NEW DELHI: The final decision on the fate of Class 12 board exams will be based on widest possible consultative process, and it will also be the best possible option keeping in mind the current situation and students’ future prospects, government sources said on Monday.
They said the high-level meeting, which was held on Sunday and was attended by several Union ministers and representatives from states, regarding the board exams came after Prime Minister Narendra Modi called for such a consultation to take into account suggestions and ideas from states.
Modi had chaired a meeting on May 21 where the Union Education Ministry briefed him about the extensive consultations done with teachers and parents, and also informed him about the options at hand about the exams, they said.
Noting that the government has to take a decision keeping in mind the present security of the children due to the COVID-19 pandemic as well as their future prospects, he told them to hold a high level meeting with all states and senior Union ministers to take into account suggestions and ideas.
“Thus, the final decision will be based on widest possible consultative process and will be the best possible option keeping in mind the current situation and future prospects,” a source said.
Defence Minister Rajnath Singh had chaired the crucial meeting on Sunday which was convened to decide on the Class 12 board exams and subsequent entrance examinations that were postponed due to the second wave of COVID-19.
Union ministers Smriti Irani, Prakash Javadekar and Sanjay Dhotre also attended the meeting, besides education ministers and secretaries of several states and union territories.
Union Education Minister Ramesh Pokhriyal ‘Nishank’ had said after the meeting that there is a broad consensus among states about conducting Class 12 board exams and an “informed, collaborative” decision will be taken by June 1.
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The education sector is divided on the government’s plan to conduct the Class 12 board exams in a different format amid a growing call from a section of students and parents for their cancellation due to the coronavirus pandemic.
While many argued that the exams are “crucial and an alternative assessment will not be able to do justice”, others said “wellbeing” of students and teachers should be priority in such an extraordinary situation.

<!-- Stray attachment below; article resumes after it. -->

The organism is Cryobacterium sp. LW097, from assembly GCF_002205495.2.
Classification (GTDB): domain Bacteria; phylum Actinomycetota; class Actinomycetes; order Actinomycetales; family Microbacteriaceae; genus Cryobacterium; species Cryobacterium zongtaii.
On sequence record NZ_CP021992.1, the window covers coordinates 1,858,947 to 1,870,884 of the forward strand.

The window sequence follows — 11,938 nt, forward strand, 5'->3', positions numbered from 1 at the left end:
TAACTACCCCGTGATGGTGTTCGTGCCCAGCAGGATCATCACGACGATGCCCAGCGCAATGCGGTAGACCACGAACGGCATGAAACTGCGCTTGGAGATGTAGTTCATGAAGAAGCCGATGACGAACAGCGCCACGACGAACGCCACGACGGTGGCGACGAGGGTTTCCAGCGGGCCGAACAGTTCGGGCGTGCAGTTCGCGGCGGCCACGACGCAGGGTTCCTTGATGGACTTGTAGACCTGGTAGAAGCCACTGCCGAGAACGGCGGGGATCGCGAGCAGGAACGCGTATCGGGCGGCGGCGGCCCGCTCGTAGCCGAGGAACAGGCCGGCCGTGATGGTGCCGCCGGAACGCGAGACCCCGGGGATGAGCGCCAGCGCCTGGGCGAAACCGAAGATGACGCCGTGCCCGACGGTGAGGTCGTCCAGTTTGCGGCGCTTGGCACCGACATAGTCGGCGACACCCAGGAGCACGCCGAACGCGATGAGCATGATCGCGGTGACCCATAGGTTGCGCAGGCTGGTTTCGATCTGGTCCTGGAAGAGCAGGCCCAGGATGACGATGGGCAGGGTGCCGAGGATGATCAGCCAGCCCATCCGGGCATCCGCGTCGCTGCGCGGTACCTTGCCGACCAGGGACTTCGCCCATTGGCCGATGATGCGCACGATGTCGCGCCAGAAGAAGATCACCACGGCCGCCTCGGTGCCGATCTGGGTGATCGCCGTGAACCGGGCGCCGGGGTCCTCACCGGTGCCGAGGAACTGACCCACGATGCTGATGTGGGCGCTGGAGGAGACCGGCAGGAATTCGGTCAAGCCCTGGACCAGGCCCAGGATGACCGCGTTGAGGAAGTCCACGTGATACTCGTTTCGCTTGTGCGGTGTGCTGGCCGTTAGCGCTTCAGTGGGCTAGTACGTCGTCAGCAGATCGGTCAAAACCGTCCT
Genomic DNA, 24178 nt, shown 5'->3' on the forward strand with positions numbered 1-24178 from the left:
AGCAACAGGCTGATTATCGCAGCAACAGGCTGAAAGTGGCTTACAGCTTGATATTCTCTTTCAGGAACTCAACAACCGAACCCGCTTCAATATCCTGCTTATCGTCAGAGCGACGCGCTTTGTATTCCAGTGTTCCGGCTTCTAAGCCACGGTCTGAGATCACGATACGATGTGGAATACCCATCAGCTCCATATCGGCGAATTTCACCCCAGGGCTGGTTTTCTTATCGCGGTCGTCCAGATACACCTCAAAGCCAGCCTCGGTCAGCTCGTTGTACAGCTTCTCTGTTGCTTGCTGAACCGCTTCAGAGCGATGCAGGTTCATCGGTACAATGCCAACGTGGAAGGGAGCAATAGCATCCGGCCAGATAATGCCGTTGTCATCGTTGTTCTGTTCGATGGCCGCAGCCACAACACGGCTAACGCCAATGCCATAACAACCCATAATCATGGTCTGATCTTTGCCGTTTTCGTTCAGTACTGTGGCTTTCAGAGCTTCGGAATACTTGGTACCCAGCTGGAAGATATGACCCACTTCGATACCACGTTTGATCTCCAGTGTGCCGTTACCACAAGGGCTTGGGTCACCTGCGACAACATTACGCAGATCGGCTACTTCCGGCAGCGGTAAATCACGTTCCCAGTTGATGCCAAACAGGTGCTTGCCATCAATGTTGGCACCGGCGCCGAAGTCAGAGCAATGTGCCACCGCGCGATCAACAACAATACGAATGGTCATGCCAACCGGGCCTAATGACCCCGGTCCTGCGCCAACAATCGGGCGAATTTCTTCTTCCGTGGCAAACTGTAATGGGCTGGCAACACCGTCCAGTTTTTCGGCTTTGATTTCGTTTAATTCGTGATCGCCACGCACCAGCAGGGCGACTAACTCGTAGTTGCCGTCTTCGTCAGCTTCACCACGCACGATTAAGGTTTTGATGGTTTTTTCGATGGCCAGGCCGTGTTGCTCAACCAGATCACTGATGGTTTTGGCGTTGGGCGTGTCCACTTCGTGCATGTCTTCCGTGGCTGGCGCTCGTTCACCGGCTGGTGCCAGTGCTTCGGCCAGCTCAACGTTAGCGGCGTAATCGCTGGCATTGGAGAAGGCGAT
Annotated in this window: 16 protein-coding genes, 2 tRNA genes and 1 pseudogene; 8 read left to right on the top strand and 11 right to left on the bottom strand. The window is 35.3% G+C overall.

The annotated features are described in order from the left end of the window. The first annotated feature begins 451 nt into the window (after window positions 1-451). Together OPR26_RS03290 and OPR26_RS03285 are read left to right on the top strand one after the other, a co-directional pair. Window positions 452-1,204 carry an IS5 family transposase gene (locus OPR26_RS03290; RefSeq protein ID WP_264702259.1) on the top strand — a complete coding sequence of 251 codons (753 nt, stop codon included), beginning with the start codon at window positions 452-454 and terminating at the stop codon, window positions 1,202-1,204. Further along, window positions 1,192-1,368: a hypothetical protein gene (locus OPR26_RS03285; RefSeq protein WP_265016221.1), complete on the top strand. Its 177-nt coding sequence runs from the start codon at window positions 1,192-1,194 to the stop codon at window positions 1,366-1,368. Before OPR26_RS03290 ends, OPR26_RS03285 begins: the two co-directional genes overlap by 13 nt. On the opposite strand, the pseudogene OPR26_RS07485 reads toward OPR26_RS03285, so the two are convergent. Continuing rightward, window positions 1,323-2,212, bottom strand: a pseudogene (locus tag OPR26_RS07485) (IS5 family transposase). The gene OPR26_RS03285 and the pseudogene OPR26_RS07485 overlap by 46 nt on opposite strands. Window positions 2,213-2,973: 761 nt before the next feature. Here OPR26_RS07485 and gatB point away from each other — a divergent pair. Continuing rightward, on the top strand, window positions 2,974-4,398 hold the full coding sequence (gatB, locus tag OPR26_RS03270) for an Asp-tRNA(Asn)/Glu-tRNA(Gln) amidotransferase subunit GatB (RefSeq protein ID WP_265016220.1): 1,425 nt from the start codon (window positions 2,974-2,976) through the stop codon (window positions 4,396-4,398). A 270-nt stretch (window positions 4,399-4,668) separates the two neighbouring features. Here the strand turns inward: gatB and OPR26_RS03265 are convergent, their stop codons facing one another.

The Union Education Ministry, after a high-level meeting on Sunday, said there is a broad consensus among states to conduct the exams and that a final decision will be announced by June 1.
National Students’ Union of India president Neeraj Kundan said, “Conducting exams for these 19 subjects could be equally dangerous as it would have been for all the subjects and considering the present conditions in the country this is not the risk which the Modi government should take. Risking lives of the students is certainly the last thing this government should do.”
Anubha Srivastava Sahai, President of India Wide Parents Association, said, “Complete chaos in India due to no unanimous decision regarding board exams. It’s all pre-planned. They have plans to conduct it in July as they could not make arrangements for online exam and internal assessment it’s their failure.”
Ashok Pandey, Director of Ahlcon Group of Schools, said, “Exams are important but in extraordinary situations, empathy, concern for wellbeing should precede efforts to conduct exams.”
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RC Jain, President of Delhi State Public Schools’ Management Association, said, “We are ready to conduct exams. It is unfair of the Delhi government to use vaccination as an excuse for not conducting the exams. The exams are crucial and an alternative assessment will not be able to do justice.”
At Sunday’s meeting, Delhi Deputy Chief Minister Manish Sisodia said his government is not in favour of the options being explored by CBSE to conduct the exams and going ahead with the process without vaccinating students will prove to be a big mistake.
Educationist Meeta Sengupta said, “It takes courage to take really safe decisions. It is easy to water down the status quo. At least make it voluntary and promise a certificate of completed requirements to standards for those who dont need to chase marks.”
According to sources, the CBSE has proposed conducting exams between July 15 and August 26 and the result to be declared in September.
The board also proposed two options: conducting regular exams for 19 major subjects at notified centres or conducting shorter duration exams at respective schools where students are enrolled.
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The first option proposed during the Sunday meet was conducting exams at designated centres for 19 major subjects.
“For minor subjects assessment can be based on performance in major subjects. This can be done if three months of time period is clearly and safely available to the board. August could be a likely month for holding the exams and the whole process is likely to go on till September end,” a source said.
Elaborating on the second option, the source said, “the exams can be conducted twice by the board depending upon the conducive situation. If a student is not able to appear due to any COVID related matter, he or she will be provided another opportunity to sit for exams.”
“The exams will be of 90 minutes duration instead of three hours and will be conducted in same schools where students are enrolled. The questions will be objective and very short answer type. Students will have to appear in one language and three elective subjects,” the source added.
The tentative timeline for this option is the first phase of exams from July 15 to August 1 and the second phase from August 8-26.
“Exams are proposed to be conducted on Sundays also,” the source said.
The hashtag “cancelboardexams” also trended on Twitter as the meeting was underway.